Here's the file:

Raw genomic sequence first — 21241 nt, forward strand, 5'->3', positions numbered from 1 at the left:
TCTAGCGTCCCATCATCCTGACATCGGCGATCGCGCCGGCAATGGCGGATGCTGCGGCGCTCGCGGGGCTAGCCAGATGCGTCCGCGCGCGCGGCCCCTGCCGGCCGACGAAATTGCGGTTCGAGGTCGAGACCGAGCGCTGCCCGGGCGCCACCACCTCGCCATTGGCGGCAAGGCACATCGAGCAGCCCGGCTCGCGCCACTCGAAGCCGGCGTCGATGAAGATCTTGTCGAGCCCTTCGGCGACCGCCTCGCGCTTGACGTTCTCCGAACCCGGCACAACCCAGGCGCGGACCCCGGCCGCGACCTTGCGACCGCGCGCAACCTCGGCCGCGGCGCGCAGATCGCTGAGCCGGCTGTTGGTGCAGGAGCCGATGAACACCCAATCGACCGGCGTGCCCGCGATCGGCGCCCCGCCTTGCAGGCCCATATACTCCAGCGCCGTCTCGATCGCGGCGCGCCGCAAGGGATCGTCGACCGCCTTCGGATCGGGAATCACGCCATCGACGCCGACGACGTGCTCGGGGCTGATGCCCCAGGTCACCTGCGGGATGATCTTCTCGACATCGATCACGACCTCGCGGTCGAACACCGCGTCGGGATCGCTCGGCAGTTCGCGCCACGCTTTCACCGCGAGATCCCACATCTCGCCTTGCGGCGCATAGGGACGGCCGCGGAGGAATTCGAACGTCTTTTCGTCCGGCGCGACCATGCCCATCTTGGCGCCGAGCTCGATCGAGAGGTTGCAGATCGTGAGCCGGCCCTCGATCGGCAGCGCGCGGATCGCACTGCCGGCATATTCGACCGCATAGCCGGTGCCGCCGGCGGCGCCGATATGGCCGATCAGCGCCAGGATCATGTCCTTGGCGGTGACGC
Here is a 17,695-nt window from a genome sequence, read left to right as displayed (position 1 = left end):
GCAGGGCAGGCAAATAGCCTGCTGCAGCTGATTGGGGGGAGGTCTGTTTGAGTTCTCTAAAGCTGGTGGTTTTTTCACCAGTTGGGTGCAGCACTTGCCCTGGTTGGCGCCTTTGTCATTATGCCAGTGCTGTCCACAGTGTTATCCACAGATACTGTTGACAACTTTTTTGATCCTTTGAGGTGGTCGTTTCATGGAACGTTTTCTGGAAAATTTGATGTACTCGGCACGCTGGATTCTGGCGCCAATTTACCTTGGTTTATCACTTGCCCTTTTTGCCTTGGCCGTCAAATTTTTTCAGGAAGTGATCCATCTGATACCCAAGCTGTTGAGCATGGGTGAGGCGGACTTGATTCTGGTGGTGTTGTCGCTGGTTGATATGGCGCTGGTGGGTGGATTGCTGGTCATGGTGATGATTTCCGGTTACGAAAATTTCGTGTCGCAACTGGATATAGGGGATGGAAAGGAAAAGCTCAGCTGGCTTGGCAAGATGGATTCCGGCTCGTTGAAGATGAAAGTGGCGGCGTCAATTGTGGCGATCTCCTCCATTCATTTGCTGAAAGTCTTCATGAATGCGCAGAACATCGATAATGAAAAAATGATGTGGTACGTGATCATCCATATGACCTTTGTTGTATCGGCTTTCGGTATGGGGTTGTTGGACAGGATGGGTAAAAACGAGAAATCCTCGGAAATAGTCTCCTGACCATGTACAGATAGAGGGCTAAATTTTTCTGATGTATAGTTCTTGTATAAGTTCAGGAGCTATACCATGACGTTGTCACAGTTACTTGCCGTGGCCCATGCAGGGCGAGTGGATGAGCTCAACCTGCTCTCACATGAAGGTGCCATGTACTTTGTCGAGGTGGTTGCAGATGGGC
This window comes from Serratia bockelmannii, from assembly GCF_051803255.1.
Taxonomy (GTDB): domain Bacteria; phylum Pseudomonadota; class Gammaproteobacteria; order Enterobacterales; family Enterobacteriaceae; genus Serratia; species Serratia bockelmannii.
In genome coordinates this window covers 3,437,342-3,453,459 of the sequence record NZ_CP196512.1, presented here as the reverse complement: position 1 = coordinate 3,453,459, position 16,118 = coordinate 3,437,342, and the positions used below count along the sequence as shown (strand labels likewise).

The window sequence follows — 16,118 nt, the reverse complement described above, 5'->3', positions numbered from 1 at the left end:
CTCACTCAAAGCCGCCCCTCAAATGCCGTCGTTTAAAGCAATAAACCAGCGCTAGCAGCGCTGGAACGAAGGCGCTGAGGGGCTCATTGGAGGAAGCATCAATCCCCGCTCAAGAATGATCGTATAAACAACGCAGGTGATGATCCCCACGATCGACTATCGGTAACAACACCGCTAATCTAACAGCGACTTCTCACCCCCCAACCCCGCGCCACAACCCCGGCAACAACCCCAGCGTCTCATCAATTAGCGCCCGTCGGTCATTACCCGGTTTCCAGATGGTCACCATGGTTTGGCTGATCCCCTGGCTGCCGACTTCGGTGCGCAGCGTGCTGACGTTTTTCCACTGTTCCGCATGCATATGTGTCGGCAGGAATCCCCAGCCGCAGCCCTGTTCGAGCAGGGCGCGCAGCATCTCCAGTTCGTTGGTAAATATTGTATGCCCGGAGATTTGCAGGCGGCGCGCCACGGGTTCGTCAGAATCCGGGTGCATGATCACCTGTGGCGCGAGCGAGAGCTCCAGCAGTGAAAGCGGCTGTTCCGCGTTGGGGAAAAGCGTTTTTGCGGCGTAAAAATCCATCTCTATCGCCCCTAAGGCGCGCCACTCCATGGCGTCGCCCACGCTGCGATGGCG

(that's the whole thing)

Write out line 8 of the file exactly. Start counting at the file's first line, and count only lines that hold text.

The window sequence follows — 16,118 nt, the reverse complement described above, 5'->3', positions numbered from 1 at the left end: